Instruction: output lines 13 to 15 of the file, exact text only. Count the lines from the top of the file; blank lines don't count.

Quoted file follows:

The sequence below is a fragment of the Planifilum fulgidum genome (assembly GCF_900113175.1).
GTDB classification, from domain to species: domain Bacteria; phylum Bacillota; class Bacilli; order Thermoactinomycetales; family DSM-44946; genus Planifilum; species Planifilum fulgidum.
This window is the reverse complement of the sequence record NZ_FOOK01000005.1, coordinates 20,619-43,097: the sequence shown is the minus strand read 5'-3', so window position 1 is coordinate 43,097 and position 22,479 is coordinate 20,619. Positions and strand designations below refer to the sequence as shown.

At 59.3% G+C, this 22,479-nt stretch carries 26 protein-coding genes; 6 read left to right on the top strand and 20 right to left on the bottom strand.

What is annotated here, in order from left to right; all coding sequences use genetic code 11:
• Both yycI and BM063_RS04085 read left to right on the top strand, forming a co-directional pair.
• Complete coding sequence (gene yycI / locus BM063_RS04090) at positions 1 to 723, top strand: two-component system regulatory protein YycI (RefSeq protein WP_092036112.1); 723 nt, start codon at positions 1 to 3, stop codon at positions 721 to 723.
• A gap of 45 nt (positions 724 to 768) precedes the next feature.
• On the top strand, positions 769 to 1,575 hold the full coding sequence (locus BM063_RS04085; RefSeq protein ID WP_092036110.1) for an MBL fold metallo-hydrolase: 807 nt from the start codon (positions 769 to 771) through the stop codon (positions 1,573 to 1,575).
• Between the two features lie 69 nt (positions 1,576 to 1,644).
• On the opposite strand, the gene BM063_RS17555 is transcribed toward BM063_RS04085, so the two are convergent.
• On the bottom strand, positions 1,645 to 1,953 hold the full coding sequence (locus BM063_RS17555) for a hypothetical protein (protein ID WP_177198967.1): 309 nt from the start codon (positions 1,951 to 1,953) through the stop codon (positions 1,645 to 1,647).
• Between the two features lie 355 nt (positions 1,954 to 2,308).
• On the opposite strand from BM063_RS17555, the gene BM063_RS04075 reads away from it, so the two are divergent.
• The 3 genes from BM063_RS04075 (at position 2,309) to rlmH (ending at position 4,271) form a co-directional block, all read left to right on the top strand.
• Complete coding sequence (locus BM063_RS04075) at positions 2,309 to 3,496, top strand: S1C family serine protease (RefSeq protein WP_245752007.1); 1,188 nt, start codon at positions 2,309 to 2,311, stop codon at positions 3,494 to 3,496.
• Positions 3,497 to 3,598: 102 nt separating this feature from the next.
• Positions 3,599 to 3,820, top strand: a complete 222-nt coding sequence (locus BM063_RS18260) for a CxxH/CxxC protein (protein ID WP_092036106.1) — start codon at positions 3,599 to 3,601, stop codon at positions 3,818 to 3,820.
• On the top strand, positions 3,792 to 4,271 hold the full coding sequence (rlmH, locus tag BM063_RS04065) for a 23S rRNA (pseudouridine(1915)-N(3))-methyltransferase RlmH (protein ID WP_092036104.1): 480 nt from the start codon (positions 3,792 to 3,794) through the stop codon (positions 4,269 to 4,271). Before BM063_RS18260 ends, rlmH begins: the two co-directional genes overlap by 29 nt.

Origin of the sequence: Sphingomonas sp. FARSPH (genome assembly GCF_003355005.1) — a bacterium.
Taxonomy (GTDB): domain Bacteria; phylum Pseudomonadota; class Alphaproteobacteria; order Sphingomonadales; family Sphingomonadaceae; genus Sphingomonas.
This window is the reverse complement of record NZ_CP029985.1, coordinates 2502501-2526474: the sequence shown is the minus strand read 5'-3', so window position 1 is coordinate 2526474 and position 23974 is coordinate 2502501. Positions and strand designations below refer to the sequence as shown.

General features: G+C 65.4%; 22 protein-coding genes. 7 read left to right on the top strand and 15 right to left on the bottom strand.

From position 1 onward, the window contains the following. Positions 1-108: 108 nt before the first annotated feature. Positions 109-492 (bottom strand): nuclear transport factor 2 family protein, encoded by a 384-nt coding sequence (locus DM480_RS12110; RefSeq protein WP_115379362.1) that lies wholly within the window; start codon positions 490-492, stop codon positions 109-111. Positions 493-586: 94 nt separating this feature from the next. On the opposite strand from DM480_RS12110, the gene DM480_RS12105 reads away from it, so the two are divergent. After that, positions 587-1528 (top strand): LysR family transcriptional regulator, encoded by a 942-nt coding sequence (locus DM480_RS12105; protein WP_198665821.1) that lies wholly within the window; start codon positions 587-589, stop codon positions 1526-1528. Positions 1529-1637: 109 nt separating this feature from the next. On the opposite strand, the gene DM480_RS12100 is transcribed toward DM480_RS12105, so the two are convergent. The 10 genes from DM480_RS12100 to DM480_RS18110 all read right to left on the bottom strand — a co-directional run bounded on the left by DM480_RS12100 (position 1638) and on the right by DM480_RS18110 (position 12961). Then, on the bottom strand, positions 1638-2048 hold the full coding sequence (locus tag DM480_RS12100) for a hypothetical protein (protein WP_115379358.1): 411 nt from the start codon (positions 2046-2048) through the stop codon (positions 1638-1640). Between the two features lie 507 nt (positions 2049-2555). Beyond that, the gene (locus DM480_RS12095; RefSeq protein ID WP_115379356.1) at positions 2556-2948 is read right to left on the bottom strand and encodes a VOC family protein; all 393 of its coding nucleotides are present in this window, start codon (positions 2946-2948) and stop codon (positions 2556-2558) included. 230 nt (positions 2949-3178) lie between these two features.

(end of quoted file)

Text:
• Between the two features lie 355 nt (positions 1,954 to 2,308).
• On the opposite strand from BM063_RS17555, the gene BM063_RS04075 reads away from it, so the two are divergent.
• The 3 genes from BM063_RS04075 (at position 2,309) to rlmH (ending at position 4,271) form a co-directional block, all read left to right on the top strand.